AU3431 New Media Journal

This is my Sound for New Media journal where all my posts and project updates will be.

“ENVI” Rm. 306 Showcase  6/13/12

Our sound installation was a huge success in terms of getting people to come and create their own environment with the setup and equipment we provided. Although not enough time was permitted for us to sync up video to make it visually immersive, we still used an array of lighting techniques and programming to give the classroom a feel of what the different environments could be like. I would have liked to edit a unique and distinguishable sound set for each environment as well as capture actual desert ambience with high sandy winds, the faint sound of sizzling, and other minute differences to capture   the audience even more. Perhaps the pedal board could have been dialed up better to affect the samples in a way that was noticeable by most people. I asked a ton of guests how it was for them and most said it was an enjoyable experience. They understood the concept from the get go and said it was setup well to where people could follow the simple logic of hitting buttons to receive both audio/light triggers directly and indirectly. If time permits for some of the class, I would suggest building on our concept to actually immerse participants to create worlds of their own by constant audience participation. I thoroughly enjoyed watching the fascinated faces of us all and thought we did a superb job troubleshooting and making the best out of ENVI.

Project 2 “ENVI” The Environmental Conductor Update 6/6/12

Today (Week 10) will be our dress rehearsal for ENVI. The  first station of the environmental conductor is where audience members will select which environment they want (beach, city, desert, forest, underwater) They will be using 3 iPads (Ambience, SFX 1, SFX 2) to control and affect the sound and run it through 2 separate FX stations (Kaoss Pad and Pedalboard) to further add to the environment being created. The stations will be activated when the audience members step  near them with a motion sensor light. Each station affects the other in some way whether its the FX stations, Microphone station, or Lighting station(s). We are creating a Logic session with 6 outputs and three EXS24 MIDI tracks for the audio segment of this project. The lighting crew is using Junxion and MIDI Pipe to program the lights (Beach=Yellow/Underwater=Blue/Forest=Green/Desert=Red/City=ALL COLORS). As sound director/manager I have gathered the necessary SFX and ambience samples/data to fully test out ENVI in the classroom in conjunction with the lighting.  I am responsible for knowing how different controllers will affect the audio and what speaker technology we will need to execute most efficiently without confusing audience participants.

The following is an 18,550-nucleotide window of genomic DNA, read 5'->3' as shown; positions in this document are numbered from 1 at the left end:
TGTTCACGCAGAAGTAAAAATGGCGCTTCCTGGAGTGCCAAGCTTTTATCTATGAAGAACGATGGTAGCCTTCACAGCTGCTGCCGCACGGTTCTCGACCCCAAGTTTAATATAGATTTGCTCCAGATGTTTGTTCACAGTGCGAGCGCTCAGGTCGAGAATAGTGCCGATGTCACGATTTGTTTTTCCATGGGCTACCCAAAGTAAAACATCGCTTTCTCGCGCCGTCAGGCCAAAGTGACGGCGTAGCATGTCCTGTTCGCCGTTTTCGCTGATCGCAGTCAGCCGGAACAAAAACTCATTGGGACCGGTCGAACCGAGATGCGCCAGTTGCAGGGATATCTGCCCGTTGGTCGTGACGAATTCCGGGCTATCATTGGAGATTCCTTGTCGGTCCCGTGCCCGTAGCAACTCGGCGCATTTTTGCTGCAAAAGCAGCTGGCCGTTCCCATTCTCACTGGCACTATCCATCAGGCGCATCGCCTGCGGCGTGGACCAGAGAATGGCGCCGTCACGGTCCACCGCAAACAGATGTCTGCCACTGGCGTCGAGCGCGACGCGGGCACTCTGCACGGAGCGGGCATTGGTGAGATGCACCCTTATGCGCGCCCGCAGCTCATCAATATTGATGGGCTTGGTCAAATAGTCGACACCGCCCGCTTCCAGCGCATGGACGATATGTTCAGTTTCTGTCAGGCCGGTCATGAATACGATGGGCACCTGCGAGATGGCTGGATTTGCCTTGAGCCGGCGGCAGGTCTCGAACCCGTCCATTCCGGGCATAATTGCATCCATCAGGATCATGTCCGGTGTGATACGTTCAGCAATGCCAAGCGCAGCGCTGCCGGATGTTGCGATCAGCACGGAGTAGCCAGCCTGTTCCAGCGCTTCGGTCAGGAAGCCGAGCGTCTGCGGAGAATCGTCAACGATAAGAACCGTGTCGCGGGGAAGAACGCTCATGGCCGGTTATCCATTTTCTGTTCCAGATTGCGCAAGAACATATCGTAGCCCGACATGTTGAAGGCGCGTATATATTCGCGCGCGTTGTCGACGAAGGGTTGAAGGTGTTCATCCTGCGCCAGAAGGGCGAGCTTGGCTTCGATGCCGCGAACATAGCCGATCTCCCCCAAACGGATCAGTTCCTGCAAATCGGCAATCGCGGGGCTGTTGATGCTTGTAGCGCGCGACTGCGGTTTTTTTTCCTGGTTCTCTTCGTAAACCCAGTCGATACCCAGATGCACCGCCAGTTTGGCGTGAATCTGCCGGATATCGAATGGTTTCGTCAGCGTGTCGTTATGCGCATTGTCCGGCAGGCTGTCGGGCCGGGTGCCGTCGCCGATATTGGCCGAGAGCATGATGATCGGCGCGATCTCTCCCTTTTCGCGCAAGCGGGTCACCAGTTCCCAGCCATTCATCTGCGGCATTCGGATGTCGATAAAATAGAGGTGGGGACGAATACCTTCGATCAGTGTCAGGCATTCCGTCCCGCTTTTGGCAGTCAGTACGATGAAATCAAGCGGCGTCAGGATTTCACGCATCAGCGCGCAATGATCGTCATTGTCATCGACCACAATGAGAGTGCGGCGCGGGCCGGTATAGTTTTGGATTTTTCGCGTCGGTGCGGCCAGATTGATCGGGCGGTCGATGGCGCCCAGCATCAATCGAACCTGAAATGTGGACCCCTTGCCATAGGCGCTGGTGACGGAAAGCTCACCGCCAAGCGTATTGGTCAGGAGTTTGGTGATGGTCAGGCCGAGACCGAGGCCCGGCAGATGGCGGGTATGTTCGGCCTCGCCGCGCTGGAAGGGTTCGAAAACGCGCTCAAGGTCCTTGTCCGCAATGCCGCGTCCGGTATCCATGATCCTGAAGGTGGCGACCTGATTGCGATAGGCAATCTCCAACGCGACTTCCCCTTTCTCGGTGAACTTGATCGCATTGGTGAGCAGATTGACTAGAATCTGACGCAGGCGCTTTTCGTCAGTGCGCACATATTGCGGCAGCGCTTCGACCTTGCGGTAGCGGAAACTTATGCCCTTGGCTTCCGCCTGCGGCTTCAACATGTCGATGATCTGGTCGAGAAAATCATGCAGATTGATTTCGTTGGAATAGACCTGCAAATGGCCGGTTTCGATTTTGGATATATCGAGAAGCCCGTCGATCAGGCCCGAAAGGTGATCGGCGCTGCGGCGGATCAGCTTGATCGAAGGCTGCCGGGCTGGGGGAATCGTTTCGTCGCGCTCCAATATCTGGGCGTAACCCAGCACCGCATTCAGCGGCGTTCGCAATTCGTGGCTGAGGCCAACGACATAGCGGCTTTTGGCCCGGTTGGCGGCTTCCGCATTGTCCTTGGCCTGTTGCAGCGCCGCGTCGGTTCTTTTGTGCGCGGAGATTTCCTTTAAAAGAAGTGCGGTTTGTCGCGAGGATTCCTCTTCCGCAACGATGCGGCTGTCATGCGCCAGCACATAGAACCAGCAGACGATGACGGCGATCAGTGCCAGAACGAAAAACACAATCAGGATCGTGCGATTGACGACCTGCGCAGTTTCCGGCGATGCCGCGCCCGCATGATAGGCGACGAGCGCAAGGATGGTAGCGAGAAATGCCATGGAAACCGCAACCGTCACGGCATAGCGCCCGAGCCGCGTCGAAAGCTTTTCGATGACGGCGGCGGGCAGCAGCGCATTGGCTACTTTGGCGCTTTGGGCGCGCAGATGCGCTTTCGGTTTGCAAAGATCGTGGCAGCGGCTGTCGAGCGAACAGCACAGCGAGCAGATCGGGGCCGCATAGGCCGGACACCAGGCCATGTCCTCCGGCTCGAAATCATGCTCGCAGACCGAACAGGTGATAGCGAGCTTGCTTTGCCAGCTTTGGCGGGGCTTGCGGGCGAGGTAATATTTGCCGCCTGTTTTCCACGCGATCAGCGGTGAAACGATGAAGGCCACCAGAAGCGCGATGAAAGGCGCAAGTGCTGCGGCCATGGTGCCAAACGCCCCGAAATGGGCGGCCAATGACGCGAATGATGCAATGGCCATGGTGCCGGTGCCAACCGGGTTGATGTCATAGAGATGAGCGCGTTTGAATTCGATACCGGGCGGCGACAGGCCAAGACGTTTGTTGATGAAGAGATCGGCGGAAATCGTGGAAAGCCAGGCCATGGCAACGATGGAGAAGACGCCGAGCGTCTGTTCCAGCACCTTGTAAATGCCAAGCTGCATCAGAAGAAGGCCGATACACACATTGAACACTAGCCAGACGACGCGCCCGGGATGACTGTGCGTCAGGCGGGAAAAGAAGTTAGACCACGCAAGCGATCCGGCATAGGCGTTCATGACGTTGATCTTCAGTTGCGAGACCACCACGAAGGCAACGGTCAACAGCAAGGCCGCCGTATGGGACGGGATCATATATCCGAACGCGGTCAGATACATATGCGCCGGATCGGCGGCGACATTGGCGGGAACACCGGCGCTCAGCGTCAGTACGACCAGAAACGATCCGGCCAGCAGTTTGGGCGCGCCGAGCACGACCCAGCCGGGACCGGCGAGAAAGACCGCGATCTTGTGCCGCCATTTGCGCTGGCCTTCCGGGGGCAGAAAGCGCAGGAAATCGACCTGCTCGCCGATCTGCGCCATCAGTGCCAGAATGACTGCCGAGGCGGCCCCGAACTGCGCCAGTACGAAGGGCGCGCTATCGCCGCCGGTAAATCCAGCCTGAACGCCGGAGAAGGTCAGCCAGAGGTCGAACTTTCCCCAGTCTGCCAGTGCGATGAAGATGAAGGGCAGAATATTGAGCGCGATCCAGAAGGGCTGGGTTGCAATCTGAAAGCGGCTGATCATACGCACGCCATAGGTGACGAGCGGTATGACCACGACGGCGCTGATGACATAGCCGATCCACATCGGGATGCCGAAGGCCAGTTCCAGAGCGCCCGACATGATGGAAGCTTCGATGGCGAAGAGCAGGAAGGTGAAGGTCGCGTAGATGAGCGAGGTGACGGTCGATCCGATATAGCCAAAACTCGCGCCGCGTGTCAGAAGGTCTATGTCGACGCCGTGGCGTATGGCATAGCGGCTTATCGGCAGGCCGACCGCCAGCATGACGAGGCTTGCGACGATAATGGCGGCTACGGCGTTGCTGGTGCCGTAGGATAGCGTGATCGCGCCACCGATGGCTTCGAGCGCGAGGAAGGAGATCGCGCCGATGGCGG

As of now this is our sound system setup:

4 AV40 speakers as surrounds A/B/C/D

Speakers A and B are 1 pair of AV40s where Speaker A is the powered speaker and Speaker B is the satellite (connected with extensive speaker cable). Likewise, Speakers C and D are a pair with Speaker C being powered and D the satellite.

2 Yamaha MS400 Loudspeakers 15″ w/ horn (on stands) for FX Send E and FX Send F

CAL IT II Article Review 6/6/12